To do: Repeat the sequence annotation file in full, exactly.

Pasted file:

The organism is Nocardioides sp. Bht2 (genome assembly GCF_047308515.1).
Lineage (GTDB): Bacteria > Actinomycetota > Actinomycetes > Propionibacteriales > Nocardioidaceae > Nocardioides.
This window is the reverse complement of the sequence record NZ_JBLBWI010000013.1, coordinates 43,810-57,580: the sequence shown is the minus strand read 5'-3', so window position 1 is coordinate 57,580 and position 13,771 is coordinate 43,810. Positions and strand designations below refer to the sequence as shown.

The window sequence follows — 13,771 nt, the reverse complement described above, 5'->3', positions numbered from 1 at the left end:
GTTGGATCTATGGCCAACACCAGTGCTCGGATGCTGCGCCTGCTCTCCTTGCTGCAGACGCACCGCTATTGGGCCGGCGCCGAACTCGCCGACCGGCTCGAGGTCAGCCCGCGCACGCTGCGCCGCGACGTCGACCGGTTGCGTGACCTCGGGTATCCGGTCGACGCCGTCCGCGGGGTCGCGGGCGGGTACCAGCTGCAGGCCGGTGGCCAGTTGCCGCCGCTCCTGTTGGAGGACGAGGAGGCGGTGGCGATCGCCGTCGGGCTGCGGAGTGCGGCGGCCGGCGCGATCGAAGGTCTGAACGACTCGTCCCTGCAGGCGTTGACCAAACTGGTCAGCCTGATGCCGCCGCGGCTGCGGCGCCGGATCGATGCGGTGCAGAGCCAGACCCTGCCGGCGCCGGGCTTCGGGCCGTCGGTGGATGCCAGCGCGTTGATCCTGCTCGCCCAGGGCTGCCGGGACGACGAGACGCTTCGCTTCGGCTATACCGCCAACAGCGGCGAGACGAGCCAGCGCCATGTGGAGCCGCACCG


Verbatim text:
The organism is Nocardioides sp. Bht2 (genome assembly GCF_047308515.1).
Lineage (GTDB): Bacteria > Actinomycetota > Actinomycetes > Propionibacteriales > Nocardioidaceae > Nocardioides.
This window is the reverse complement of the sequence record NZ_JBLBWI010000013.1, coordinates 43,810-57,580: the sequence shown is the minus strand read 5'-3', so window position 1 is coordinate 57,580 and position 13,771 is coordinate 43,810. Positions and strand designations below refer to the sequence as shown.

The window sequence follows — 13,771 nt, the reverse complement described above, 5'->3', positions numbered from 1 at the left end:
GTTGGATCTATGGCCAACACCAGTGCTCGGATGCTGCGCCTGCTCTCCTTGCTGCAGACGCACCGCTATTGGGCCGGCGCCGAACTCGCCGACCGGCTCGAGGTCAGCCCGCGCACGCTGCGCCGCGACGTCGACCGGTTGCGTGACCTCGGGTATCCGGTCGACGCCGTCCGCGGGGTCGCGGGCGGGTACCAGCTGCAGGCCGGTGGCCAGTTGCCGCCGCTCCTGTTGGAGGACGAGGAGGCGGTGGCGATCGCCGTCGGGCTGCGGAGTGCGGCGGCCGGCGCGATCGAAGGTCTGAACGACTCGTCCCTGCAGGCGTTGACCAAACTGGTCAGCCTGATGCCGCCGCGGCTGCGGCGCCGGATCGATGCGGTGCAGAGCCAGACCCTGCCGGCGCCGGGCTTCGGGCCGTCGGTGGATGCCAGCGCGTTGATCCTGCTCGCCCAGGGCTGCCGGGACGACGAGACGCTTCGCTTCGGCTATACCGCCAACAGCGGCGAGACGAGCCAGCGCCATGTGGAGCCGCACCG